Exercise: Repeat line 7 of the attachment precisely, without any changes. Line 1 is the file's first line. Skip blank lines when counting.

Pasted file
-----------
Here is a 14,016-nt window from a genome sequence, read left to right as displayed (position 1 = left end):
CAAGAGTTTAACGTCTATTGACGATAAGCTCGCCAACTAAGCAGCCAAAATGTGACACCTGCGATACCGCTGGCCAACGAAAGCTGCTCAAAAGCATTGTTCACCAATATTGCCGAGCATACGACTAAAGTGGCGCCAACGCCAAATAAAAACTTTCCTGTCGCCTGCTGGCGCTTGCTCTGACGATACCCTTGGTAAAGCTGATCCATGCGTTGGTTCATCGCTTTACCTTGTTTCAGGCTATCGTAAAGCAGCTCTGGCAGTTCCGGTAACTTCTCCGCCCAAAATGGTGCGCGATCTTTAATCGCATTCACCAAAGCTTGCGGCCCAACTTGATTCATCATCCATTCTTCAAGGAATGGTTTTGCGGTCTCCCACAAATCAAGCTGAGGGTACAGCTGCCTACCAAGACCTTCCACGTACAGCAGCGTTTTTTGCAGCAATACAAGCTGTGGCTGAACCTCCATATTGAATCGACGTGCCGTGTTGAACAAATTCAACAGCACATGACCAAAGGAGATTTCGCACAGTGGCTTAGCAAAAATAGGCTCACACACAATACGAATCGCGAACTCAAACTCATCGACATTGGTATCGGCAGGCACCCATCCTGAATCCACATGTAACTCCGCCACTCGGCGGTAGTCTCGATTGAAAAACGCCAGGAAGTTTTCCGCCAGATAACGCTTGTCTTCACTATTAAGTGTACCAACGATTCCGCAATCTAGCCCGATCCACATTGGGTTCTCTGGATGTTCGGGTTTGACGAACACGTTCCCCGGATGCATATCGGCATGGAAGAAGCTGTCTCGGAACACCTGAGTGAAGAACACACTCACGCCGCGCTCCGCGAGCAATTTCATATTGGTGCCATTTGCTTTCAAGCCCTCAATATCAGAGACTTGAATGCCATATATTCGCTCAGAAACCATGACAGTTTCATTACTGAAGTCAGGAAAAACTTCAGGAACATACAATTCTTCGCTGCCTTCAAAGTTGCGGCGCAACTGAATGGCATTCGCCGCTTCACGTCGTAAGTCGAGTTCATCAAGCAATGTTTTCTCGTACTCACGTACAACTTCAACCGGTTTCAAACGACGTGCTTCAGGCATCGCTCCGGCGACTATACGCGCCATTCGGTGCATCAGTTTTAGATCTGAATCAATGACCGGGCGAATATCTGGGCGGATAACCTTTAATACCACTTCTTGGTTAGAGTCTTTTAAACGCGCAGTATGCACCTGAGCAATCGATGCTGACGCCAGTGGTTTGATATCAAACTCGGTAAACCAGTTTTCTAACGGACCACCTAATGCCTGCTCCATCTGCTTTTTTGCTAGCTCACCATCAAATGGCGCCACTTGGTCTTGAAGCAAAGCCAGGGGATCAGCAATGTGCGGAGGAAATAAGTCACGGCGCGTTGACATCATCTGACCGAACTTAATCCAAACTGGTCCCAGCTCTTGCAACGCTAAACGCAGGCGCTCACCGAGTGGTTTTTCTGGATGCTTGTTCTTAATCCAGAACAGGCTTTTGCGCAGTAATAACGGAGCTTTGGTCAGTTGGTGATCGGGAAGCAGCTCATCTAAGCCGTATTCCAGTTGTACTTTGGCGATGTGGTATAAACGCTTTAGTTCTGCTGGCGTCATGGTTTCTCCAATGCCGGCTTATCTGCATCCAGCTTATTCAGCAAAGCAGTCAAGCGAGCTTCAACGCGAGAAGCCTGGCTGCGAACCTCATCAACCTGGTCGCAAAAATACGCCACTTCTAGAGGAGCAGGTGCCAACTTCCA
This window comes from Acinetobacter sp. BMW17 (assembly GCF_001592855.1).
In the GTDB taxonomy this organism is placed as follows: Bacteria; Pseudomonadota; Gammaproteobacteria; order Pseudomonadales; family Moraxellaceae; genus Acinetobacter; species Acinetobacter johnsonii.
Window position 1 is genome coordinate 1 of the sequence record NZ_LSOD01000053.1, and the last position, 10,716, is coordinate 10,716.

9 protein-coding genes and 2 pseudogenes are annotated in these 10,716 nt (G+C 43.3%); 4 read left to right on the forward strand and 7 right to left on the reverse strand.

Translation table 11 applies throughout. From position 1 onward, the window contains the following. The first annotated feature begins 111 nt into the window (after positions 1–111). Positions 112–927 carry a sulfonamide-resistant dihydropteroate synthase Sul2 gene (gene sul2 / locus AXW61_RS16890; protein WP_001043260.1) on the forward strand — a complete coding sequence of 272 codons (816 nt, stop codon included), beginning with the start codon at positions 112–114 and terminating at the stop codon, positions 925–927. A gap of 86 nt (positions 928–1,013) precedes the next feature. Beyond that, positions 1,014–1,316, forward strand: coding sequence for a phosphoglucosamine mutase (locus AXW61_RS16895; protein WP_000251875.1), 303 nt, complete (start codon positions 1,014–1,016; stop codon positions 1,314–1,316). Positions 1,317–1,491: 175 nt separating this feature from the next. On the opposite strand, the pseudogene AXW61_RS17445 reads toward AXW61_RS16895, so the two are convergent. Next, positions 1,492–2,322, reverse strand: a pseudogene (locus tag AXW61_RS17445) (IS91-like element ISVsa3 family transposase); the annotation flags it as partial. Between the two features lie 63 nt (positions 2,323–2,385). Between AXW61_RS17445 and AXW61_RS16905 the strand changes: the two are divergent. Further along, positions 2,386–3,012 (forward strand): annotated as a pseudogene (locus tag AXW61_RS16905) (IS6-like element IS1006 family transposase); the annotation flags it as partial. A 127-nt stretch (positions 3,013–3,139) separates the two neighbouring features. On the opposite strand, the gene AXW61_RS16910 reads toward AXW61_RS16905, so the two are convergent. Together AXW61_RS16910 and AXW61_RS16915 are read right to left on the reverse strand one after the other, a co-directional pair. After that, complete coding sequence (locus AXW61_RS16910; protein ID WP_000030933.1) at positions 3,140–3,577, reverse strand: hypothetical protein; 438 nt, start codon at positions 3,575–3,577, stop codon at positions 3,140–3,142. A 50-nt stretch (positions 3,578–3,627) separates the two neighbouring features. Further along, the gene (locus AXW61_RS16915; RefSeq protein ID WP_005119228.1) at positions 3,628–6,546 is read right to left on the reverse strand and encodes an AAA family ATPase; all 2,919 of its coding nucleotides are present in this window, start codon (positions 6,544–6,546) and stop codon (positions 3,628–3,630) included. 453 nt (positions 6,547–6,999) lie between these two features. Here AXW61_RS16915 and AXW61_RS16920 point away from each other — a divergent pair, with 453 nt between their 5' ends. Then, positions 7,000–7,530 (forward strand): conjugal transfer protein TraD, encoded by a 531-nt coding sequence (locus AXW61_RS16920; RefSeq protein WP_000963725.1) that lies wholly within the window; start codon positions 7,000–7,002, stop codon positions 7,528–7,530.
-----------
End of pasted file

Translation table 11 applies throughout. From position 1 onward, the window contains the following. The first annotated feature begins 111 nt into the window (after positions 1–111). Positions 112–927 carry a sulfonamide-resistant dihydropteroate synthase Sul2 gene (gene sul2 / locus AXW61_RS16890; protein WP_001043260.1) on the forward strand — a complete coding sequence of 272 codons (816 nt, stop codon included), beginning with the start codon at positions 112–114 and terminating at the stop codon, positions 925–927. A gap of 86 nt (positions 928–1,013) precedes the next feature. Beyond that, positions 1,014–1,316, forward strand: coding sequence for a phosphoglucosamine mutase (locus AXW61_RS16895; protein WP_000251875.1), 303 nt, complete (start codon positions 1,014–1,016; stop codon positions 1,314–1,316). Positions 1,317–1,491: 175 nt separating this feature from the next. On the opposite strand, the pseudogene AXW61_RS17445 reads toward AXW61_RS16895, so the two are convergent. Next, positions 1,492–2,322, reverse strand: a pseudogene (locus tag AXW61_RS17445) (IS91-like element ISVsa3 family transposase); the annotation flags it as partial. Between the two features lie 63 nt (positions 2,323–2,385). Between AXW61_RS17445 and AXW61_RS16905 the strand changes: the two are divergent. Further along, positions 2,386–3,012 (forward strand): annotated as a pseudogene (locus tag AXW61_RS16905) (IS6-like element IS1006 family transposase); the annotation flags it as partial. A 127-nt stretch (positions 3,013–3,139) separates the two neighbouring features. On the opposite strand, the gene AXW61_RS16910 reads toward AXW61_RS16905, so the two are convergent. Together AXW61_RS16910 and AXW61_RS16915 are read right to left on the reverse strand one after the other, a co-directional pair. After that, complete coding sequence (locus AXW61_RS16910; protein ID WP_000030933.1) at positions 3,140–3,577, reverse strand: hypothetical protein; 438 nt, start codon at positions 3,575–3,577, stop codon at positions 3,140–3,142. A 50-nt stretch (positions 3,578–3,627) separates the two neighbouring features. Further along, the gene (locus AXW61_RS16915; RefSeq protein ID WP_005119228.1) at positions 3,628–6,546 is read right to left on the reverse strand and encodes an AAA family ATPase; all 2,919 of its coding nucleotides are present in this window, start codon (positions 6,544–6,546) and stop codon (positions 3,628–3,630) included. 453 nt (positions 6,547–6,999) lie between these two features. Here AXW61_RS16915 and AXW61_RS16920 point away from each other — a divergent pair, with 453 nt between their 5' ends. Then, positions 7,000–7,530 (forward strand): conjugal transfer protein TraD, encoded by a 531-nt coding sequence (locus AXW61_RS16920; RefSeq protein WP_000963725.1) that lies wholly within the window; start codon positions 7,000–7,002, stop codon positions 7,528–7,530.